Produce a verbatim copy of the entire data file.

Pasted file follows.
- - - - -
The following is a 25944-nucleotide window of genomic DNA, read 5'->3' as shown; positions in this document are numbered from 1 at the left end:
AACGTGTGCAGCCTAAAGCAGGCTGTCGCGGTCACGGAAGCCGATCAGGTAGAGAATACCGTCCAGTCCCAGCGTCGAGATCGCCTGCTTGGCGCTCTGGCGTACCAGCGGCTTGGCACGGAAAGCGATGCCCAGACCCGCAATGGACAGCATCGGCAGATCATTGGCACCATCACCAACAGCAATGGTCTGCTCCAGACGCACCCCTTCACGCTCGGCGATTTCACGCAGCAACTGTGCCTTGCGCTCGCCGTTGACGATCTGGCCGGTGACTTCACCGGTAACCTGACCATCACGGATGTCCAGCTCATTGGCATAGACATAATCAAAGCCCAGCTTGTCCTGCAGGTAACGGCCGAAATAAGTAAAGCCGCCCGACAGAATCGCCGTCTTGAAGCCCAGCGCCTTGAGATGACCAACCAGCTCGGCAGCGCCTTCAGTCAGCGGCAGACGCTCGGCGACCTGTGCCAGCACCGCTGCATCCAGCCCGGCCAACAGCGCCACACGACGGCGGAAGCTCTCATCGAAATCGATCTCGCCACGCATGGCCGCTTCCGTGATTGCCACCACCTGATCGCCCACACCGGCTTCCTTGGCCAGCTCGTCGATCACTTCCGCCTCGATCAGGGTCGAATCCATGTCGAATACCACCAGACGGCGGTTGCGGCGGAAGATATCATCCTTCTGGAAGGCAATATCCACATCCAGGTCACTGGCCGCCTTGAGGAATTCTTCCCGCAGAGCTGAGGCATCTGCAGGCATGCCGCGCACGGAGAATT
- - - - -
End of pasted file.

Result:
The following is a 25944-nucleotide window of genomic DNA, read 5'->3' as shown; positions in this document are numbered from 1 at the left end:
AACGTGTGCAGCCTAAAGCAGGCTGTCGCGGTCACGGAAGCCGATCAGGTAGAGAATACCGTCCAGTCCCAGCGTCGAGATCGCCTGCTTGGCGCTCTGGCGTACCAGCGGCTTGGCACGGAAAGCGATGCCCAGACCCGCAATGGACAGCATCGGCAGATCATTGGCACCATCACCAACAGCAATGGTCTGCTCCAGACGCACCCCTTCACGCTCGGCGATTTCACGCAGCAACTGTGCCTTGCGCTCGCCGTTGACGATCTGGCCGGTGACTTCACCGGTAACCTGACCATCACGGATGTCCAGCTCATTGGCATAGACATAATCAAAGCCCAGCTTGTCCTGCAGGTAACGGCCGAAATAAGTAAAGCCGCCCGACAGAATCGCCGTCTTGAAGCCCAGCGCCTTGAGATGACCAACCAGCTCGGCAGCGCCTTCAGTCAGCGGCAGACGCTCGGCGACCTGTGCCAGCACCGCTGCATCCAGCCCGGCCAACAGCGCCACACGACGGCGGAAGCTCTCATCGAAATCGATCTCGCCACGCATGGCCGCTTCCGTGATTGCCACCACCTGATCGCCCACACCGGCTTCCTTGGCCAGCTCGTCGATCACTTCCGCCTCGATCAGGGTCGAATCCATGTCGAATACCACCAGACGGCGGTTGCGGCGGAAGATATCATCCTTCTGGAAGGCAATATCCACATCCAGGTCACTGGCCGCCTTGAGGAATTCTTCCCGCAGAGCTGAGGCATCTGCAGGCATGCCGCGCACGGAGAATT